Both Google and Apple have been facing increased criticism recently concerning the Play Store and App Store forcing developers to use their in-house in-app purchasing methods. Now, The Wall Street Journal reports that South Korea has passed a bill banning this practice, allowing developers to bill users through third-party methods.
South Korea sides with devs
The bill is an amendment of South Korea’s Telecommunications Business Act, and intends to prevent Apple and Google from taking advantage of their positions as hosts for app developers.
Apple and Google have historically taken significant cuts from developers through their in-app purchase billing systems. Apple used to take a 30% cut of all in-app purchases as a commission fee, but dropped that to 15% for most developers following the Apple vs Epic saga in November of last year.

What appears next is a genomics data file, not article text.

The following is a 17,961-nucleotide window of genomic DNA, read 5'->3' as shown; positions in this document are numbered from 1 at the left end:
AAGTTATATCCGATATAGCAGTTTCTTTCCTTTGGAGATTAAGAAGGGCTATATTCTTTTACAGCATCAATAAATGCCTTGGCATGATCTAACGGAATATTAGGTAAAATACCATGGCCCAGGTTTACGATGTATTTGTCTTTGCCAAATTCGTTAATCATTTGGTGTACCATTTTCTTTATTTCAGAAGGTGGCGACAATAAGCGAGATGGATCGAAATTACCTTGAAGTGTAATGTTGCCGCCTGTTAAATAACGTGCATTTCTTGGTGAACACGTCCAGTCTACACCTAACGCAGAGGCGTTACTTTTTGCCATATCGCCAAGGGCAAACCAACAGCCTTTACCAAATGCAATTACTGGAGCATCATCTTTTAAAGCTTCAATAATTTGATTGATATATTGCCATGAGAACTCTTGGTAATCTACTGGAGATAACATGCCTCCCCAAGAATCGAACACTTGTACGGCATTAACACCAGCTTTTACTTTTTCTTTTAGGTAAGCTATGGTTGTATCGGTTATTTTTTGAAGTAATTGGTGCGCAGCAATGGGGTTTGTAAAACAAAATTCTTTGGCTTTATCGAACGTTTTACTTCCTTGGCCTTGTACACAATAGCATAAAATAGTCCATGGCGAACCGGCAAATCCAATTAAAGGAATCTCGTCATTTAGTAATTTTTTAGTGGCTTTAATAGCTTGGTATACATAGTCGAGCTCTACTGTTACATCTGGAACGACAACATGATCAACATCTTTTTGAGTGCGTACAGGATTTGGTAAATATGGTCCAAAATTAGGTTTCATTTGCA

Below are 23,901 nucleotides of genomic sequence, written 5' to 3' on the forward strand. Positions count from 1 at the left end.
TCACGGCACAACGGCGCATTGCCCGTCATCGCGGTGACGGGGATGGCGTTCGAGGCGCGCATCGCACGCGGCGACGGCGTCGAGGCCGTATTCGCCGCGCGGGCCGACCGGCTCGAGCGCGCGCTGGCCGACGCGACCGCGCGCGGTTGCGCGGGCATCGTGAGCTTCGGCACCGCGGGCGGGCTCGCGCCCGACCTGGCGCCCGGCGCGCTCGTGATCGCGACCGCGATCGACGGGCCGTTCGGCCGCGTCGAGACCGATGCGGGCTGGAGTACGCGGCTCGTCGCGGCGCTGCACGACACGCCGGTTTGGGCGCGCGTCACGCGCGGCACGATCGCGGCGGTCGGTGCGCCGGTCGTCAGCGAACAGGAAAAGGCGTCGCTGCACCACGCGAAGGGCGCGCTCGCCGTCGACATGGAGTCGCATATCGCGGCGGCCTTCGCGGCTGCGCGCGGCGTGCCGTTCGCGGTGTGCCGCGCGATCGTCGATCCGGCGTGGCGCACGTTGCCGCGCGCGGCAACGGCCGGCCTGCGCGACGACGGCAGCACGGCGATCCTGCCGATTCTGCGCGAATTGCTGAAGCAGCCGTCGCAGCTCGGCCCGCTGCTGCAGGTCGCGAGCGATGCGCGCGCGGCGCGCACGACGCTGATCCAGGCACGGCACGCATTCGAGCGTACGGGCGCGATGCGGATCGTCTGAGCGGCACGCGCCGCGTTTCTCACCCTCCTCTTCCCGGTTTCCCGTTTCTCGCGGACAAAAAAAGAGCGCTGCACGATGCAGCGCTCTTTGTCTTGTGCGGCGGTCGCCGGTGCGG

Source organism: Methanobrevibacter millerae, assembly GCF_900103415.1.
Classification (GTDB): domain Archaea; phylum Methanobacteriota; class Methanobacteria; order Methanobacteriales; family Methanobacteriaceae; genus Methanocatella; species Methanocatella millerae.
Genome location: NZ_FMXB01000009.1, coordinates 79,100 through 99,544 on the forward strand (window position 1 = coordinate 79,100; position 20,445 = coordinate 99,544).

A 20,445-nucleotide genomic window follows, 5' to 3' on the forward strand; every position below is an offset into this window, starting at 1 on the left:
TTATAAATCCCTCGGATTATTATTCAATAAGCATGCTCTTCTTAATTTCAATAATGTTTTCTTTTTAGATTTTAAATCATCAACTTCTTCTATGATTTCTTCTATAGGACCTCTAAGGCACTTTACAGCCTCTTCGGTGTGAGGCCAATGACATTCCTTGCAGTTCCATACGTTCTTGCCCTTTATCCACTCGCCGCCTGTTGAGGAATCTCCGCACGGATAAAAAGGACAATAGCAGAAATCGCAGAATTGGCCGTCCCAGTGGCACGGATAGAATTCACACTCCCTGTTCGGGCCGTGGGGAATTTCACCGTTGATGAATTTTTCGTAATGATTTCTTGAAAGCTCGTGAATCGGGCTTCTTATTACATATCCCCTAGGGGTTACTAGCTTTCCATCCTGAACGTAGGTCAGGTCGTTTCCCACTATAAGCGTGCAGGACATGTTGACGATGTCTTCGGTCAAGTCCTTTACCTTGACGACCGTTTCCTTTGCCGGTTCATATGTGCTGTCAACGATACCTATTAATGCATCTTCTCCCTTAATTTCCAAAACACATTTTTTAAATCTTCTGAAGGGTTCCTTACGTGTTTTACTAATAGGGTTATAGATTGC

Google’s in-app purchases tax remains at 30%, though a lot of developers are understandably none-too-pleased with it. Some bigger names have been so displeased, in fact, that Google offered them special incentives to keep them happy and using its in-app purchase system.
According to MacRumours, Apple explains that it places this in-app purchase system on developers because it considers its platform the safest and most reliable way for consumers to make purchases. But of course it would say that.
Google and Apple’s stringent rules remain in effect across the rest of the world, but South Korea has put its foot down. Hard. We’re interested to see what kind of precedent this sets for the rest of the world in the coming months.